Cannabis has been proven to have numerous health benefits, which as recent research reveals, could directly help those involved in the ongoing opioid crisis in the U.S.
Particularly, states who have legalized medical marijuana experience lower rates of overall opioid use, according to multiple reports cited by The Hill. In the numerous studies mentioned, sources are cited which reveal cannabis access is indeed linked to decreased opioid use.
This week, the Minnesota Department of Health released data indicating that 63 percent of patients surveyed, who were registered in the state's medical cannabis program, “were able to reduce or eliminate opioid usage after six months."
This isn't the only body of work supporting such claims. In 2017, a clinical trial by Columbia University Medical Center concluded, "Smoked cannabis combined with an ineffective analgesic dose of oxycodone produced analgesia comparable to an effective opioid analgesic dose without significantly increasing cannabis abuse liability." In other words, patients who turned to cannabis didn't abuse cannabis like they likely had with opioids. Additionally, reports in Illinois and New Mexico drew similar conclusions.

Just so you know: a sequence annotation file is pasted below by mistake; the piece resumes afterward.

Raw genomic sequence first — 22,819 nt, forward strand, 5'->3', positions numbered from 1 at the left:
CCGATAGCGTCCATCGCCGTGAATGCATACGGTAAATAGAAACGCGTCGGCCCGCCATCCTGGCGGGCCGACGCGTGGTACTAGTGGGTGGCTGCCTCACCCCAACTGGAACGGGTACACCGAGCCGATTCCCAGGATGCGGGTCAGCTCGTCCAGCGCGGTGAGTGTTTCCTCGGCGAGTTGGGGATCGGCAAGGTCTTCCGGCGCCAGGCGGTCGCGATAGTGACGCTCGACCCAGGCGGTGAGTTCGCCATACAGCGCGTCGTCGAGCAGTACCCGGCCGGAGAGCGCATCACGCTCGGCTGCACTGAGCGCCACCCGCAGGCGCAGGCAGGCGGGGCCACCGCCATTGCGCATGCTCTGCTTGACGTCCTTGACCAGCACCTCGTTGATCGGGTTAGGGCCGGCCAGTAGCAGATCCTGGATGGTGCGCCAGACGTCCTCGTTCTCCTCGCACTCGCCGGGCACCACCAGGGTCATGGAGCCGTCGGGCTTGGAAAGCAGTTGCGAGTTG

In the United States, marijuana is difficult to research since it is still classified as a "Schedule I" drug by the Drug Enforcement Agency, despite the industry's potential to dramatically boost the domestic economy. For instance, the United States cannabis economy brought in $1.2 billion this past January alone.
That's why it's usually (but not always) easier to access cannabis in other countries, especially when it comes to scientific research. Research conducted in Israel—where medical cannabis is legalized—affirmed that opioid users experienced a drop in usage when given the opportunity to use cannabis instead.
As Jeff Sessions warns us of just how serious the opioid epidemic, he is overlooking a clear solution, right under his nose: cannabis.